Community

Coverage of community events and issues.

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Learning to properly read food labels can lead to better choices and better nutrition when it comes to addressing obesity.  "Parents can help their children to read labels to learn more about a product, than what marketing would tell them," says Angie O'Pry, a local nutrition expert.

Foodie Buddha / Flickr.com

  One of the toughest sells of healthy eating in Louisiana is putting aside the rich, flavorful foods the region is known for.  Cooking methods, seasonings, and traditional ingredients, have become a staple for many families. 

"If we can get parents to understand the reason to make changes, that a healthy lifestyle is helpful in preventing chronic diseases, they can teach their children and we can change the family," says Donna Davis, a nutritionist with the Department of Health & Hospitals.

Policy And A Pint: Tilting The Scales On Obesity

Jan 23, 2015
KEDM

Louisiana’s obesity rate is one of the highest in the nation.  Dietary initiatives have been implemented in schools and healthier options are increasing in stores.  Are we closer to turning the corner on eating habits and our health? 

On Tuesday, January 27th, at 5 p.m., KEDM’s Policy & A Pint hosts a discussion on obesity.  We’ll look at how programs are addressing the issue and health concerns aligned with being overweight. 

Jenny Ellerbe

The ancient American Indian culture applied practical skills to a variety of objects and raw materials.  A collaboration between Masur Museum of Art and Poverty Point World Heritage Site presents a number of interactive demonstrations of several resources used by the ancient people.

"The event is held in conjunction with our current exhibit, Shared Earth by Jenny Ellerbe," said Masur Director Evie Stewart.  "The work includes artifacts from Poverty Point and it just worked out to where the field day was scheduled prior to Poverty Point being named as a World Heritage site."

courtesy

Local Certified Public Accountant John Cameron recently received the Society of Louisiana Certified Public Accountants’ (LCPA) 2014 Distinguished Public Service Award. Presented jointly by the LCPA and the American Institute of CPAs (AICPA), the award is the highest honor for public service leadership, impact, involvement and innovation a Louisiana CPA can earn.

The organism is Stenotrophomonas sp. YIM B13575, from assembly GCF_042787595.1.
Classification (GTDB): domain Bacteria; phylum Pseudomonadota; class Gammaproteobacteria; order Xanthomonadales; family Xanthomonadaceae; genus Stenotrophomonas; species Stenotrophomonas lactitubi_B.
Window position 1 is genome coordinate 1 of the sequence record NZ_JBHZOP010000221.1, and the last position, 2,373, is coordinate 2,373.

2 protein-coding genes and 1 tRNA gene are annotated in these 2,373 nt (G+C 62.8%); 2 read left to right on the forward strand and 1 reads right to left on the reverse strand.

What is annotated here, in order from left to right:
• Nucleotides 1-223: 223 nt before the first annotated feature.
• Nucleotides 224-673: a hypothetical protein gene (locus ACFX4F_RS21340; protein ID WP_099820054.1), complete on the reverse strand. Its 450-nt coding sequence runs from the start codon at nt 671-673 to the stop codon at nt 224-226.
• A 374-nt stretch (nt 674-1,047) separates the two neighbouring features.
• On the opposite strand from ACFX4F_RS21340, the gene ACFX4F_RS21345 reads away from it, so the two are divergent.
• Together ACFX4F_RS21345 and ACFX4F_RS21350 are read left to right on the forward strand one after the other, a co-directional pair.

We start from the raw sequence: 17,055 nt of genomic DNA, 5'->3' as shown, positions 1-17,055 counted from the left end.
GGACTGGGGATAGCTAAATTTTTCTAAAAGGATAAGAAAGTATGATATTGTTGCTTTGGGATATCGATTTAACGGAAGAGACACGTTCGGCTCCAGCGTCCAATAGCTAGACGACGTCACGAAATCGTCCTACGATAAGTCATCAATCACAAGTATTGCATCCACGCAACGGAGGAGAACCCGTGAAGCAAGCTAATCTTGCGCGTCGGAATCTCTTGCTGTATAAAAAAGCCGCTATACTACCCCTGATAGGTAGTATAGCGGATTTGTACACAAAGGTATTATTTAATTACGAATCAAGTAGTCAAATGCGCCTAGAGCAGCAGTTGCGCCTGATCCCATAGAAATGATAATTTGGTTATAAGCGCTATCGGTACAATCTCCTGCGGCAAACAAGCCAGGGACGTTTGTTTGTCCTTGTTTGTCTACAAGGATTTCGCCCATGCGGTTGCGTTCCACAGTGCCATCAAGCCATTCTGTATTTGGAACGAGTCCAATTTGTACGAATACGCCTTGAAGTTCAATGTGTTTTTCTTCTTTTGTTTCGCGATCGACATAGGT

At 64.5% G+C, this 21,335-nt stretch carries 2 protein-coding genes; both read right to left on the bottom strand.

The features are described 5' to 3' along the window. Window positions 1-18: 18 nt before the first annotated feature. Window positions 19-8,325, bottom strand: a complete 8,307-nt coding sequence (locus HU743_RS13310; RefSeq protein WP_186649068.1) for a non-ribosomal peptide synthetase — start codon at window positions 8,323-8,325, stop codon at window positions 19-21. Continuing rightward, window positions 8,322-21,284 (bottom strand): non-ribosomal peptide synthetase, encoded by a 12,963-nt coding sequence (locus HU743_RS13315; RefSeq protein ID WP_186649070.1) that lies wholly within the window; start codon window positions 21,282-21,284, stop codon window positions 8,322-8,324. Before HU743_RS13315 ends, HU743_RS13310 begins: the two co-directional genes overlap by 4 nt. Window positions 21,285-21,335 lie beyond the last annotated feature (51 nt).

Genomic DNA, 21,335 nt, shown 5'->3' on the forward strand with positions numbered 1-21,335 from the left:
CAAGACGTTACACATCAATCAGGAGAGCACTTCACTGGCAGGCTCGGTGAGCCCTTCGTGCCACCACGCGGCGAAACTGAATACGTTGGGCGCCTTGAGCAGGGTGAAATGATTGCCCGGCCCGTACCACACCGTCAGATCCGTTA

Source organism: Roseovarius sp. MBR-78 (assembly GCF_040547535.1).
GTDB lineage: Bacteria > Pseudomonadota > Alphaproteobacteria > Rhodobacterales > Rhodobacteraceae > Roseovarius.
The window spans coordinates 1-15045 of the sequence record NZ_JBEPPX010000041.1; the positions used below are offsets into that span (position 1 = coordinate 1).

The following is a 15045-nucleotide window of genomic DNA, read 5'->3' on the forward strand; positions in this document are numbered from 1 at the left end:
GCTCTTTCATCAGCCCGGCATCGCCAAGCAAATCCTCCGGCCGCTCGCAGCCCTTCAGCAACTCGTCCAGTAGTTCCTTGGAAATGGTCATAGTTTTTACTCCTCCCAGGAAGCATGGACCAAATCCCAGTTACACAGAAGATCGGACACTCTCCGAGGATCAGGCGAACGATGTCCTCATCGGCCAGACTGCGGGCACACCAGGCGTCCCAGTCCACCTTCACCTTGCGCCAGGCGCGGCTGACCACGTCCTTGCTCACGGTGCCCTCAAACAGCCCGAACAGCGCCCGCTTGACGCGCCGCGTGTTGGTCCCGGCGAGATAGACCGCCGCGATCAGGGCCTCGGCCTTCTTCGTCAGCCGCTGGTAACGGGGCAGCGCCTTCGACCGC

A West Monroe native, Cameron has served community organizations for over three decades. Cameron is also devoted to improving the academic, economic, and cultural climate of his community.

Attorney George Britton collapsed Wednesday morning at the Ouachita Parish Courthouse, a victim of an apparent heart attack. St. Francis hospital confirms he is in critical but stable condition.

Monroe Police have a suspect in custody accused of shooting a fellow resident of Francis Towers early Tuesday morning.

Discovering What Works In Parenting

Jan 13, 2015
Courtesy photo

Parenting can be a challenge.  Finding what works depends on several factors.  This weekend, the Children's Coalition of Northeast Louisiana hosts the "What Works" conference at the Monroe Civic Center.

"It's really important that all children have caring adults in their lives," said Coalition Executive Director Lynn Clark.  "We've reached out to educators, nurses, social workers, and others to create a nurturing environment in their professional lives for children."

One of the most under-appreciated native trees in Louisiana grows in every parish, is important to wildlife, and has a fascinating local history. During the Autumn it is one of our most colorful trees as leaves on the same tree may be purple, burgundy, orange and yellow.

  (adapted from Flora and Fauna of the Civil War by Kelby Ouchley, LSU Press)

The Druids thought it peculiar also. As you are traveling around the next few days, scan the tops of the leafless hardwood trees and look for the dark green clumps of mistletoe. Now contemplate just how they cam about growing in the loftiest boughs of our tallest oaks.

    

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